Belkin @TV Plus £155

7th Sep 2012 | 08:30

Belkin @TV Plus

The Belkin @TV Plus is designed to stream video from your home to anywhere in the world

TechRadar rating:

3 stars

Like:

Easy to set up; OK performance; Record functionality

Dislike:

Remote control performance issues; No HDMI; Is it really needed anymore?

The Belkin @TV Plus is designed to stream video from your home to anywhere in the world. It's got a set of video inputs, so you'd plug something that's already decoded the broadcasts into it, such as a Sky box. It's also got a set of video outputs, so that you can then pass that video to your TV to watch there as well.

The @TV Plus box connects to the network over Wi-Fi or Ethernet to stream the video it receives to the Belkin TV apps. The apps are free to download for desktops and iPad, but iPhone users will have to pay £12.99 for the privilege.

When you consider that the comparable SlingPlayer apps for Slingbox streams cost £20.99 for iPhone and then another £20.99 for iPad, this doesn't seem such a high price.

Setting up the @TV Plus was easy enough - it needs an Ethernet wired connection to your router to begin with, though, which can be inconvenient. It's a step-by-step process after that, in which you tell it what set-top box you have and create an account to connect your client apps to, and can choose to switch to Wi-Fi for future use.

The reason you need to tell it what type of set-top box you have is so that you can control your TV service from elsewhere. The @TV Plus uses infrared transmitters to take the place of your remote control, with you using on-screen controls in the apps instead.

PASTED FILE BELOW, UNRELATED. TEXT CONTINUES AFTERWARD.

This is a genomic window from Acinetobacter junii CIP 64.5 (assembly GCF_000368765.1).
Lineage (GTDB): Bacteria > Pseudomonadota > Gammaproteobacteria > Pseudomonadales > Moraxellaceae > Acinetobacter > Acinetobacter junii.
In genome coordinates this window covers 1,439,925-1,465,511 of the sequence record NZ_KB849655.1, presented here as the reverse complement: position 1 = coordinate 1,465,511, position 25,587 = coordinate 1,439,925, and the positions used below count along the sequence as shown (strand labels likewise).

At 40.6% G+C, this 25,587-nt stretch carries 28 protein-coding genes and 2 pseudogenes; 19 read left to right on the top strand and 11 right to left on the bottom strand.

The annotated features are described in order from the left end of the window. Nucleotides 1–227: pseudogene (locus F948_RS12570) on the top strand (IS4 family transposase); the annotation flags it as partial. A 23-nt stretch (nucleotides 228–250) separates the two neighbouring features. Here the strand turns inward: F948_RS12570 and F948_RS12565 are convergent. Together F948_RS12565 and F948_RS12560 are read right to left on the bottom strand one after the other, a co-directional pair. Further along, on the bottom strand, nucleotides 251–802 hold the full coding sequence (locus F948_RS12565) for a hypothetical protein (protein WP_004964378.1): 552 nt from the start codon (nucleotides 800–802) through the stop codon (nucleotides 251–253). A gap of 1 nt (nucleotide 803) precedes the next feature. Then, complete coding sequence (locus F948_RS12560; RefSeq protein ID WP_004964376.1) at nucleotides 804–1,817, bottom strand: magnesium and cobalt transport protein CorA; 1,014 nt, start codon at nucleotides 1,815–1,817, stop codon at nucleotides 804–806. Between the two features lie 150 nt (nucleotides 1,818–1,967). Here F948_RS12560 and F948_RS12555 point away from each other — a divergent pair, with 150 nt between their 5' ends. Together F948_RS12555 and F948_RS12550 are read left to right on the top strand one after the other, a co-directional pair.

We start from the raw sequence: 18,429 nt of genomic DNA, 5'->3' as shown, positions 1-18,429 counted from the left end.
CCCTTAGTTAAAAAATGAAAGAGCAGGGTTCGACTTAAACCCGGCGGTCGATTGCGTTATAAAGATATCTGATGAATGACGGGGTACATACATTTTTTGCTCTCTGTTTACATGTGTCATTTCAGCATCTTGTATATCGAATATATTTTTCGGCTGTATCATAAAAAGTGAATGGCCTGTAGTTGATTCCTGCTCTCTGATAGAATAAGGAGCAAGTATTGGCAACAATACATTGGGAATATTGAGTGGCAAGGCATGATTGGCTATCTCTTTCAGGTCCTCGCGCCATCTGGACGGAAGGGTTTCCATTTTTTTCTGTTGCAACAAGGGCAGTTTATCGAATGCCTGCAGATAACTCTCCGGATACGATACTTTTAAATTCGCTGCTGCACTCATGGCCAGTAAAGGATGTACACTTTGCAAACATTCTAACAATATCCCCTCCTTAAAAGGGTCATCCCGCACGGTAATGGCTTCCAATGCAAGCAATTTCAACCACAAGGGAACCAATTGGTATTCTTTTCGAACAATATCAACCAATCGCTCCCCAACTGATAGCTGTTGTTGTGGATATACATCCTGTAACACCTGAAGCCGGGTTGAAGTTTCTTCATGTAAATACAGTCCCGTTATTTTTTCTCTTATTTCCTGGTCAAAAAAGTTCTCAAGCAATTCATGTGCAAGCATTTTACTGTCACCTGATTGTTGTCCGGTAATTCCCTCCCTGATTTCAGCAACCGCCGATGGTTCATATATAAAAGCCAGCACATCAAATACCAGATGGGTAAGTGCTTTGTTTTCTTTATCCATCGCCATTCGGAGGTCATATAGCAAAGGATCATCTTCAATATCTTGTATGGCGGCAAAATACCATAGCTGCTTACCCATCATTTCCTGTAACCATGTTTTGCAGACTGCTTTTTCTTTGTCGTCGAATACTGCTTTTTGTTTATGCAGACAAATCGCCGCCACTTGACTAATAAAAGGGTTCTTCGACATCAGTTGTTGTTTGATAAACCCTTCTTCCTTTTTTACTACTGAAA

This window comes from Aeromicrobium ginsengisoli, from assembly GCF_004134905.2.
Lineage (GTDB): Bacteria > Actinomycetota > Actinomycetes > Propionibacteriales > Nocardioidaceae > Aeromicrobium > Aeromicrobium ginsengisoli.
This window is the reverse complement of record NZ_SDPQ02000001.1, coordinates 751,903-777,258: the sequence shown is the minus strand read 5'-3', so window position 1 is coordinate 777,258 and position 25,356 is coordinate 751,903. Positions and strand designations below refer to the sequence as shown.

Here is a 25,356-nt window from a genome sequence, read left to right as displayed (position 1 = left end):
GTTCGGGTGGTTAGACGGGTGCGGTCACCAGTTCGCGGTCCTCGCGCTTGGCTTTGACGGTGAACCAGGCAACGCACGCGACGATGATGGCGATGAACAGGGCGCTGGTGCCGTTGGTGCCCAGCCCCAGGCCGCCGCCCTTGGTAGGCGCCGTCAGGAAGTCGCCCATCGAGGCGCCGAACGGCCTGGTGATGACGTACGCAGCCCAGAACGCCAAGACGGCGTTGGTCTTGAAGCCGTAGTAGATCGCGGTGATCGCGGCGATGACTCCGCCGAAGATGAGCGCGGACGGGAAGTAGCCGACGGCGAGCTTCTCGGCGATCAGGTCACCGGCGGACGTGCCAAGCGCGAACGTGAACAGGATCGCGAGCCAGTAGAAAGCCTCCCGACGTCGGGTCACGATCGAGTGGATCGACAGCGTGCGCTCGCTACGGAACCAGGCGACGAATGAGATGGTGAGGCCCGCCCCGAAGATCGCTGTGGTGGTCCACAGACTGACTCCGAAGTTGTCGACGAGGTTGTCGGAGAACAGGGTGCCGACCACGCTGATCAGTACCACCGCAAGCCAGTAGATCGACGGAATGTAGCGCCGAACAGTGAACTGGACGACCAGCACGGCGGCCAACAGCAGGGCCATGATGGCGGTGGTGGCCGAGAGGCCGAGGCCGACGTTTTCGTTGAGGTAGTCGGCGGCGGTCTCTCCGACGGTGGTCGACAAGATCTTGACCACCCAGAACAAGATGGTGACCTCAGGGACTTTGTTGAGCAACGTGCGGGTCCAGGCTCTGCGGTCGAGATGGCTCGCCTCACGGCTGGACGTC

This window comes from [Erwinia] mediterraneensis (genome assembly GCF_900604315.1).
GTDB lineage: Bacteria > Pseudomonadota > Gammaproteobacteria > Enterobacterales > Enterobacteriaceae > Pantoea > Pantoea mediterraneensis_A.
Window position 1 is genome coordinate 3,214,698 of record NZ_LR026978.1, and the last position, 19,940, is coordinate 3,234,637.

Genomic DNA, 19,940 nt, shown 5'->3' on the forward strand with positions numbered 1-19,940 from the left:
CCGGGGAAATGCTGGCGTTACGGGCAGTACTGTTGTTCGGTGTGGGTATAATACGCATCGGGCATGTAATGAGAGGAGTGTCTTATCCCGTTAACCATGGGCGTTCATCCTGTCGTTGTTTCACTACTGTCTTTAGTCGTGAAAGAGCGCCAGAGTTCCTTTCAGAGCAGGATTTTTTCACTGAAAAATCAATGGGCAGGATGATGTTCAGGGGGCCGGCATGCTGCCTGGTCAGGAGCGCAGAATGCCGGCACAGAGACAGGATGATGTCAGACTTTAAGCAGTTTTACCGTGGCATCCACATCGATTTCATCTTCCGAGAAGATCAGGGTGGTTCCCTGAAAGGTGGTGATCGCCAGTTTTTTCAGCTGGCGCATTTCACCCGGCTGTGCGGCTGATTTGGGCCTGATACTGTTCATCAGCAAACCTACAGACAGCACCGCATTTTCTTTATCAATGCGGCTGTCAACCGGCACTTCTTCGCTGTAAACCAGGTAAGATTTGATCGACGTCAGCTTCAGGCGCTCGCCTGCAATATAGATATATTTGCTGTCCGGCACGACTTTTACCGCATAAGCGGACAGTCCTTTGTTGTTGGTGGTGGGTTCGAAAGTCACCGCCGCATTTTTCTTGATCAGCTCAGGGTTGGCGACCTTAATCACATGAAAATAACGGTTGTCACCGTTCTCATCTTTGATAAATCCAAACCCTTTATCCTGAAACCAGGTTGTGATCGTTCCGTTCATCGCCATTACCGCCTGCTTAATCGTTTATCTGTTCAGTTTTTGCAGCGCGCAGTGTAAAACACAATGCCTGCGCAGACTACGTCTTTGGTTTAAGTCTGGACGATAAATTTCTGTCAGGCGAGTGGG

This is where the @TV Plus hits its first hurdle - we used it with BT Vision, and the remote control it offers for that set-top box just doesn't have all the buttons it really needs. It's fine for watching live TV, but you can't access anything you've recorded, for example, or see BT's on-demand service.

It's also often frustratingly slow to respond to input. The time between hitting a control on the screen to it changing in the video was often 10 seconds. That's an incredibly long time to wait for a button press, especially if you're flicking through an electronic programme guide.

The actual on-screen remote is fairly easy to get to grips with, though. It's divided into offering different functions in different tabs: one for changing channels, one for the menu and one for DVR functionality. There's also a popup control panel for when you're watching video, which features the @TV Plus's extra little trick: a record button.

You can actually record the video stream from your @TV Plus at any time directly to your device. Alas, it's less helpful than it sounds. You can choose to record for a set length of time, but on iOS devices, it can't do this in the background, so you'd have to have the show playing anyway. Still, there's also a pause button, which is more useful.

When we tried recording shows, we noticed that the audio slipped slightly out of sync on one of the clips, but in general, the @TV Plus does a good job of streaming. There tends to be a lot of buffering near the start, but once it gets going, the quality and integrity of the video can be good.

Though the @TV Plus has its niggles, it ultimately works. We still have a problem with it, but it's the concept, not the execution. It feels stuck out of place to us. It doesn't have HDMI, for example, so the one-cable convenience we've all gotten used to is out of the window. It's literally an analogue box in a digital world, and the result is that it seems like more hassle than it's worth.

We were already watching TV online through TVCatchup, Sky Player and the like, and we didn't have to buy an extra box to do it. The Belkin doesn't put up enough of a case that we should be using it instead.

But, as we said, it's easy to set up and works fairly well, so if you want to stream from your settop box, it's worth a look.

TV streaming devices media streaming devices Belkin
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